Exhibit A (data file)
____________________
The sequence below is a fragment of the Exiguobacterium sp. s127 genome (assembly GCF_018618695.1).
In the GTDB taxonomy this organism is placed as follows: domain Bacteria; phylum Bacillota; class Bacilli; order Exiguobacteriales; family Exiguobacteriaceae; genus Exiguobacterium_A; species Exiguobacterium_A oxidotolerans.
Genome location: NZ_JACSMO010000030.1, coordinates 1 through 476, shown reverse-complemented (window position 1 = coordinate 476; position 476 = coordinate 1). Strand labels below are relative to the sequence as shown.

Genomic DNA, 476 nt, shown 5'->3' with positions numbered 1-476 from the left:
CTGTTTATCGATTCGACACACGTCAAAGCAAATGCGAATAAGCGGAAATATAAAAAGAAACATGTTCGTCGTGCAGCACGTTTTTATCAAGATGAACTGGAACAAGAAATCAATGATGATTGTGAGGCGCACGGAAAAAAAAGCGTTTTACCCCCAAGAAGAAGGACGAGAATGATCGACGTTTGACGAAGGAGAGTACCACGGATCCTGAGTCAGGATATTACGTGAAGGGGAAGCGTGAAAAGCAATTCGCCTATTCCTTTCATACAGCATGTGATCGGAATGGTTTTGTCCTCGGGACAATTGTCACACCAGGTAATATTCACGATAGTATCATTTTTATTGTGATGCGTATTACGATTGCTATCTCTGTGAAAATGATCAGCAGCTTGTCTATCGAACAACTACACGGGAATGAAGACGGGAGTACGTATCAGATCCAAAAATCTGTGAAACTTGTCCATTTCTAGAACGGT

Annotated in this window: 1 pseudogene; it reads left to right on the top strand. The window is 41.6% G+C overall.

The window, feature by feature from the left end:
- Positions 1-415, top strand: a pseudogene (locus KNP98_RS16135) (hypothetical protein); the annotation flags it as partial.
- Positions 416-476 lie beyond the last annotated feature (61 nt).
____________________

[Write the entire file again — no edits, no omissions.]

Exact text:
The sequence below is a fragment of the Exiguobacterium sp. s127 genome (assembly GCF_018618695.1).
In the GTDB taxonomy this organism is placed as follows: domain Bacteria; phylum Bacillota; class Bacilli; order Exiguobacteriales; family Exiguobacteriaceae; genus Exiguobacterium_A; species Exiguobacterium_A oxidotolerans.
Genome location: NZ_JACSMO010000030.1, coordinates 1 through 476, shown reverse-complemented (window position 1 = coordinate 476; position 476 = coordinate 1). Strand labels below are relative to the sequence as shown.

Genomic DNA, 476 nt, shown 5'->3' with positions numbered 1-476 from the left:
CTGTTTATCGATTCGACACACGTCAAAGCAAATGCGAATAAGCGGAAATATAAAAAGAAACATGTTCGTCGTGCAGCACGTTTTTATCAAGATGAACTGGAACAAGAAATCAATGATGATTGTGAGGCGCACGGAAAAAAAAGCGTTTTACCCCCAAGAAGAAGGACGAGAATGATCGACGTTTGACGAAGGAGAGTACCACGGATCCTGAGTCAGGATATTACGTGAAGGGGAAGCGTGAAAAGCAATTCGCCTATTCCTTTCATACAGCATGTGATCGGAATGGTTTTGTCCTCGGGACAATTGTCACACCAGGTAATATTCACGATAGTATCATTTTTATTGTGATGCGTATTACGATTGCTATCTCTGTGAAAATGATCAGCAGCTTGTCTATCGAACAACTACACGGGAATGAAGACGGGAGTACGTATCAGATCCAAAAATCTGTGAAACTTGTCCATTTCTAGAACGGT

Annotated in this window: 1 pseudogene; it reads left to right on the top strand. The window is 41.6% G+C overall.

The window, feature by feature from the left end:
- Positions 1-415, top strand: a pseudogene (locus KNP98_RS16135) (hypothetical protein); the annotation flags it as partial.
- Positions 416-476 lie beyond the last annotated feature (61 nt).